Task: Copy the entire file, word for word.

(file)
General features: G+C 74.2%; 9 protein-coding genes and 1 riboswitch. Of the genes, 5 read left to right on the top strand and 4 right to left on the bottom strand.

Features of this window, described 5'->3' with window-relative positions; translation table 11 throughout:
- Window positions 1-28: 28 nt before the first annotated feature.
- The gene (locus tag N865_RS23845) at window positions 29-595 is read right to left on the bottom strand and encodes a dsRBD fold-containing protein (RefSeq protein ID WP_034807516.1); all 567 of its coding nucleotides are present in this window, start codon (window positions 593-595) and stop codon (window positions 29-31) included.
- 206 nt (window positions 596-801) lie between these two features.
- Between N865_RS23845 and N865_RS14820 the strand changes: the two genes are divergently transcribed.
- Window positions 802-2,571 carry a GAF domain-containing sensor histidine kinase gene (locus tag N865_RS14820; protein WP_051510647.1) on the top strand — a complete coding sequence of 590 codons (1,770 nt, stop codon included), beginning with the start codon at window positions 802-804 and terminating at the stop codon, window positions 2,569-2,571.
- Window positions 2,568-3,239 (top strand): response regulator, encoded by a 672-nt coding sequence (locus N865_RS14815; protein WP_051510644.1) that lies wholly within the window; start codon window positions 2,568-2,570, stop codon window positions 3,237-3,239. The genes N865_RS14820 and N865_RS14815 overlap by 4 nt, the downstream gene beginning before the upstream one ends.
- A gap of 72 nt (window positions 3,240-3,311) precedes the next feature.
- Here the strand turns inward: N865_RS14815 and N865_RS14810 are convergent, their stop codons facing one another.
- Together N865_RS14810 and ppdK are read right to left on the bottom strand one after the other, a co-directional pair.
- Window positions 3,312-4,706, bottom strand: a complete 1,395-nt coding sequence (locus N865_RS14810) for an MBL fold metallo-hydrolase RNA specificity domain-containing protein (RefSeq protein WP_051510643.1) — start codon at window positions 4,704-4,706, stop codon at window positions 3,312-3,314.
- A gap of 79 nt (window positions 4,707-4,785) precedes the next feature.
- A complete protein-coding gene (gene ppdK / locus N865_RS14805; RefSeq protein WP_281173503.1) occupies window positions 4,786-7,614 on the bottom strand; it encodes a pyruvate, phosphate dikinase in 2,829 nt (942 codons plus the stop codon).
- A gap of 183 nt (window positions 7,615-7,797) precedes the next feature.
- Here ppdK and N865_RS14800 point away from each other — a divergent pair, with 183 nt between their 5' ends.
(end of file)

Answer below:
General features: G+C 74.2%; 9 protein-coding genes and 1 riboswitch. Of the genes, 5 read left to right on the top strand and 4 right to left on the bottom strand.

Features of this window, described 5'->3' with window-relative positions; translation table 11 throughout:
- Window positions 1-28: 28 nt before the first annotated feature.
- The gene (locus tag N865_RS23845) at window positions 29-595 is read right to left on the bottom strand and encodes a dsRBD fold-containing protein (RefSeq protein ID WP_034807516.1); all 567 of its coding nucleotides are present in this window, start codon (window positions 593-595) and stop codon (window positions 29-31) included.
- 206 nt (window positions 596-801) lie between these two features.
- Between N865_RS23845 and N865_RS14820 the strand changes: the two genes are divergently transcribed.
- Window positions 802-2,571 carry a GAF domain-containing sensor histidine kinase gene (locus tag N865_RS14820; protein WP_051510647.1) on the top strand — a complete coding sequence of 590 codons (1,770 nt, stop codon included), beginning with the start codon at window positions 802-804 and terminating at the stop codon, window positions 2,569-2,571.
- Window positions 2,568-3,239 (top strand): response regulator, encoded by a 672-nt coding sequence (locus N865_RS14815; protein WP_051510644.1) that lies wholly within the window; start codon window positions 2,568-2,570, stop codon window positions 3,237-3,239. The genes N865_RS14820 and N865_RS14815 overlap by 4 nt, the downstream gene beginning before the upstream one ends.
- A gap of 72 nt (window positions 3,240-3,311) precedes the next feature.
- Here the strand turns inward: N865_RS14815 and N865_RS14810 are convergent, their stop codons facing one another.
- Together N865_RS14810 and ppdK are read right to left on the bottom strand one after the other, a co-directional pair.
- Window positions 3,312-4,706, bottom strand: a complete 1,395-nt coding sequence (locus N865_RS14810) for an MBL fold metallo-hydrolase RNA specificity domain-containing protein (RefSeq protein WP_051510643.1) — start codon at window positions 4,704-4,706, stop codon at window positions 3,312-3,314.
- A gap of 79 nt (window positions 4,707-4,785) precedes the next feature.
- A complete protein-coding gene (gene ppdK / locus N865_RS14805; RefSeq protein WP_281173503.1) occupies window positions 4,786-7,614 on the bottom strand; it encodes a pyruvate, phosphate dikinase in 2,829 nt (942 codons plus the stop codon).
- A gap of 183 nt (window positions 7,615-7,797) precedes the next feature.
- Here ppdK and N865_RS14800 point away from each other — a divergent pair, with 183 nt between their 5' ends.